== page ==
Grateful for the Little Blessings
May 15, 2018

She was only in her early twenties when Zaliha binti Sis discovered that her kidneys were failing. Noticing that her legs and face were unusually swollen, she decided to go for a medical check-up, and was diagnosed as having nephrotic syndrome, a type of kidney disorder.

Two years later in 1978, Zaliha got married and began her lifelong journey with dialysis. Later that same year, due to her chronic kidney condition, Zaliha was also forced to abort her pregnancy. Her husband, a health officer, whom she had confided in about her illness before marriage, was understanding and supportive.

She received a glimmer of hope in 1979 when her mother donated one of her kidneys, but after undergoing surgery the following year, Zaliha’s body rejected it, leaving the latter with no choice but to resume dialysis.

Back then, the former assistant nurse used to commute to Hospital Kuala Lumpur (HKL) from Banting to undergo 8-hour dialysis treatments three times a week.

“I am very fortunate to have had the strong support of my husband and his family while I was ill and undergoing treatment. Even my hospital superiors were understanding and gave me the flexibility to choose my work shifts based on my treatments,” shares Zaliha.

In 1982, the couple adopted a daughter, her husband’s niece, who is now an engineer with two sons of her own. Zaliha’s treatments have now reduced to four hours per session, and despite all she has been through, the 63-year-old seems content.

“Even though I have to undergo these treatments I’m still able to do the things I love, like sewing and cooking for my family. I made sure I controlled my child’s diet when she was younger so she wouldn’t go through what I did,” says Zaliha, who currently lives in Ampang with her daughter and grandsons.”

“My only wish”, she says, “is to see my grandsons grow up healthily and hope that I don’t become a burden to anyone as I get older.”
Meanwhile, Melini binti Ismail has been through quite a different journey. Born in Kota Bharu, Kelantan, Melini pursued her further education in accounting (ACCA) in the United Kingdom many years ago.

The former accountant at TV3 found out about her failing kidneys after a blood test in 2012. Prior to that, Melini and her family members had suspected that her kidneys were not functioning well as she was already suffering from diabetes and hypertension (high blood pressure).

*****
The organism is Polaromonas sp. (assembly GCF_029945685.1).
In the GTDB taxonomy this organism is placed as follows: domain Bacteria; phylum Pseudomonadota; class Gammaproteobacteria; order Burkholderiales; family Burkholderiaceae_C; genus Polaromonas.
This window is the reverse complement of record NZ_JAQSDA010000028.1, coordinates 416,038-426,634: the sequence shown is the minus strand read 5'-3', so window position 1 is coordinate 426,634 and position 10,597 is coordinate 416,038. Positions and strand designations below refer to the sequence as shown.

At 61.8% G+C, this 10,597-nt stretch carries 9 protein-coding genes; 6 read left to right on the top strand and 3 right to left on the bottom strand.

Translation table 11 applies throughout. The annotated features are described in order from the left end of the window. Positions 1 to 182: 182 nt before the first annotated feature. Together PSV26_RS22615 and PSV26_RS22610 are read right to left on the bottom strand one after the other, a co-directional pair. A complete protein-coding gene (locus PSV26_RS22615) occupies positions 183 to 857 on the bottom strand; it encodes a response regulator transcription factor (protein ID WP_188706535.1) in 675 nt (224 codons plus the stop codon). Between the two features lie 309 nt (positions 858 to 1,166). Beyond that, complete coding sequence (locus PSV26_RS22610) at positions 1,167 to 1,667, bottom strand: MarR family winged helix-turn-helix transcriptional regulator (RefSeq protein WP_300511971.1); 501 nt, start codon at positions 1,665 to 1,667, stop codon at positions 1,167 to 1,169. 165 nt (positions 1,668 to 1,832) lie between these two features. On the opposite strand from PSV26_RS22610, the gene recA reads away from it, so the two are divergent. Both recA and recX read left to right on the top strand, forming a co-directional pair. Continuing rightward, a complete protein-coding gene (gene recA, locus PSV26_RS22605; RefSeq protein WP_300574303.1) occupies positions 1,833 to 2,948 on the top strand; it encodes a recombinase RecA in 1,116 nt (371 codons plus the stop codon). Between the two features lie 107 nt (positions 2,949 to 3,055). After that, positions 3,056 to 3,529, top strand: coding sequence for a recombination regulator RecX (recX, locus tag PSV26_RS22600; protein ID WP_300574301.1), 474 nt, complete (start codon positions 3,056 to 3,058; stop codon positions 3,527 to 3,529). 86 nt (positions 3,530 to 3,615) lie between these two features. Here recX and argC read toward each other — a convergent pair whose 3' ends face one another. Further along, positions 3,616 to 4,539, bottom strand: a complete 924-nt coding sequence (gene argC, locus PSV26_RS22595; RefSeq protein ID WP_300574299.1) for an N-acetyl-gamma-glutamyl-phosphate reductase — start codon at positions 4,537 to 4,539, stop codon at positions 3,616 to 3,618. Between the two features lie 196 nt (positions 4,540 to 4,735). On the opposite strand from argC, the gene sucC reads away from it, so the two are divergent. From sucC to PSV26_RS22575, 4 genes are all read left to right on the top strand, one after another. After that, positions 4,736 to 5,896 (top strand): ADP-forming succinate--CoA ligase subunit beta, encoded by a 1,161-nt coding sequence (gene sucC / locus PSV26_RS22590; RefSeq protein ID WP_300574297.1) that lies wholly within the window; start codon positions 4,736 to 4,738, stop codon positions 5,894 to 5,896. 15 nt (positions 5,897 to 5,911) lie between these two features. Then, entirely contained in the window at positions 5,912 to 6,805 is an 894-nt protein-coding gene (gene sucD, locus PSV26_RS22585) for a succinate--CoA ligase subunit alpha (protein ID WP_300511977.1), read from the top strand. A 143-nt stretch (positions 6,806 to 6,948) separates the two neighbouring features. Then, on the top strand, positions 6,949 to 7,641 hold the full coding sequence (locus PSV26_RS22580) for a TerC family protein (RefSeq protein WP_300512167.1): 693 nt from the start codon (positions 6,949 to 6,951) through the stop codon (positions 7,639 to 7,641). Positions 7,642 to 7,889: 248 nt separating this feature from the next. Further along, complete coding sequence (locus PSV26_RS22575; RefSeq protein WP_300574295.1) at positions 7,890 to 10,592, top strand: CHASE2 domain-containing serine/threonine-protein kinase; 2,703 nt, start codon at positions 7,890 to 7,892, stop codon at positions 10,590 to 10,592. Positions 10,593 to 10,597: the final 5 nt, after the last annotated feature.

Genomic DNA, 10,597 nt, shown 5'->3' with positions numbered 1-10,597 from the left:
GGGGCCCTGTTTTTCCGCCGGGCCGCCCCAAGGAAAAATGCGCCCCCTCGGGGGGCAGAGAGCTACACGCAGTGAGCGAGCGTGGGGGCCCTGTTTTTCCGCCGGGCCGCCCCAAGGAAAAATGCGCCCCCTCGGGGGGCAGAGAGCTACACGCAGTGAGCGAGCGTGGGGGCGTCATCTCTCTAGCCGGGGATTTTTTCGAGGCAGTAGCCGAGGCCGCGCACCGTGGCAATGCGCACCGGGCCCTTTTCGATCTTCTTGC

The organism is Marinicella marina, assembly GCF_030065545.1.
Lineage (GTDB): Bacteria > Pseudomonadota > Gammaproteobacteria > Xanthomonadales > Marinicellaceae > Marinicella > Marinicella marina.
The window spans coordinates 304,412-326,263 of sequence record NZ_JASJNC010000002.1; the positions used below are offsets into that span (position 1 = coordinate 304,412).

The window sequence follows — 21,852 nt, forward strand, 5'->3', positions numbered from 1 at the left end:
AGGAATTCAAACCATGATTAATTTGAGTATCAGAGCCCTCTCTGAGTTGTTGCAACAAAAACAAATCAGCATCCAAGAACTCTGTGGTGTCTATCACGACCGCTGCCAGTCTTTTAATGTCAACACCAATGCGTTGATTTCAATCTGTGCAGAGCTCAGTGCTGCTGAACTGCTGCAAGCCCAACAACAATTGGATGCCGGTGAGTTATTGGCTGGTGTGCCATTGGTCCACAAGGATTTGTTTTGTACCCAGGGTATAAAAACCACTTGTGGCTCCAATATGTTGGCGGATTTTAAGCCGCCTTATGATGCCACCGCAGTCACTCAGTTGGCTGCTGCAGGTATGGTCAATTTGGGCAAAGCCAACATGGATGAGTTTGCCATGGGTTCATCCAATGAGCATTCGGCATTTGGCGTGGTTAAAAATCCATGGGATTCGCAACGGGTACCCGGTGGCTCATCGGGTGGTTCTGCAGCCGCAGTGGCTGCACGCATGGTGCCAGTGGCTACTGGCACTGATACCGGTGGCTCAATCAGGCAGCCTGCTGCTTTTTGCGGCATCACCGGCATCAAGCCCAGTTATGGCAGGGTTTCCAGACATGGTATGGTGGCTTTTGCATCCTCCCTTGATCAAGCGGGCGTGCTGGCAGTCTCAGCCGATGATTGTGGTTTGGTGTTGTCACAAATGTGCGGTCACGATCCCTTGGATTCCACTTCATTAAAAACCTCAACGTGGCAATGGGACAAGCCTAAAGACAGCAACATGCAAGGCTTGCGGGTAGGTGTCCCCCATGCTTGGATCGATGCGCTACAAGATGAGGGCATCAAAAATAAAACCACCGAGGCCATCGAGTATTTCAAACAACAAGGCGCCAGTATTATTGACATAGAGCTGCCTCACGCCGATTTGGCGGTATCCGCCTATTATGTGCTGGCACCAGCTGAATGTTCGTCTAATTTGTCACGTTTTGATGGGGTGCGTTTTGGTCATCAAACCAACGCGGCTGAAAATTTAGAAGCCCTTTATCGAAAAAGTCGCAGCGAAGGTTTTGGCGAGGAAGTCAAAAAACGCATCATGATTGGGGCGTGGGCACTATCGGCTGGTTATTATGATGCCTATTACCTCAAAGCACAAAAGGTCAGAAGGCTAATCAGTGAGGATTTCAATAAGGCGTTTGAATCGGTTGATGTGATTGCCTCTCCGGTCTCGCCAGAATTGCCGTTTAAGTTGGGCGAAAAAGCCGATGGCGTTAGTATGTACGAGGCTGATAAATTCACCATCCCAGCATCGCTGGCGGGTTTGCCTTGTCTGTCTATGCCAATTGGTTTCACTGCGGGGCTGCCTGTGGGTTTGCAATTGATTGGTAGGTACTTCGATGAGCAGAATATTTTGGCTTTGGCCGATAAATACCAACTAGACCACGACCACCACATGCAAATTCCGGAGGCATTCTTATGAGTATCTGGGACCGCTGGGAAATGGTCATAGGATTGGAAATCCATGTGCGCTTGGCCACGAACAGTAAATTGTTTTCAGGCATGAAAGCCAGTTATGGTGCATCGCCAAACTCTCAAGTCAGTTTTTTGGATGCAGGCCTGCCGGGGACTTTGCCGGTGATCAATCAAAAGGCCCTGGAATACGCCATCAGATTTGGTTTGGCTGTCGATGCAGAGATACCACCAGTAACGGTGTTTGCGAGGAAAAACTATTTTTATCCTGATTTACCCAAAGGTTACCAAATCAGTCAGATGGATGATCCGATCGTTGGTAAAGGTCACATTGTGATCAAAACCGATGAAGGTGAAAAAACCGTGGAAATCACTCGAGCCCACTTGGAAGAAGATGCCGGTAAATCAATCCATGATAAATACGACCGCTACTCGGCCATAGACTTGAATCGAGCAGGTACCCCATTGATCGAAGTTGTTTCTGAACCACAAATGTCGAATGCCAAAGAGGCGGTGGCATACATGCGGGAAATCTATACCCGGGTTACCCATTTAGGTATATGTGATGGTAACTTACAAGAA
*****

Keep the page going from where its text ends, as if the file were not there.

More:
However, despite advice from the nephrologist she decided to delay her dialysis treatments due to her work commitments at a German firm at that time.

Since commencing dialysis treatments in late 2012, the 62-year-old admits that one of the things she has had to give up, and that she misses most, is traveling.

“When traveling I need to find areas with dialysis centres and book well in advance, which can be quite troublesome, especially if I’m going overseas. So the only traveling I do these days is back to my hometown in Kota Bahru, which incidentally has an NKF branch,” shares Melini, who has only been under NKF’s care since 2012, undergoing dialysis treatments at a private hospital prior to this.

Having a chronic kidney condition also means that Melini has to watch her diet closely, which can prove to be quite challenging for a self-proclaimed food-lover like her.

She admits that she was once admitted to hospital for two days after indulging in nasi dagang. Since that scare, she has been more careful about her diet and has started cooking healthier food for herself.

These days, Melini, who has two daughters and a son, spends her free time helping her husband plant figs and lemons at his farms in Rawang.

“These days I prefer to stay home, cook and spend time with my family. I’m actually happy with what I have, and wouldn’t want to consider a kidney transplant from any of my family members. My only regret is perhaps that I did not have more children when I was younger, but otherwise, I have lived a good life. I am happy.”

For more information on these and future NKF activities or to donate towards the organisation’s efforts, please visit - or call 03-7954 9048.


Plight Story
by National Kidney Foundation Malaysia

National Kidney Foundation of Malaysia
The National Kidney Foundation (NKF) Malaysia is a non-profit charitable organization dedicated to helping Malaysians suffering from end stage kidney failure who lack access to or cannot afford dialysis treatment. NKF currently has over 1,600 dialysis patients receiving subsidized dialysis treatment in over 27 dialysis centers nationwide.

- ASIA TODAY News Global Distribution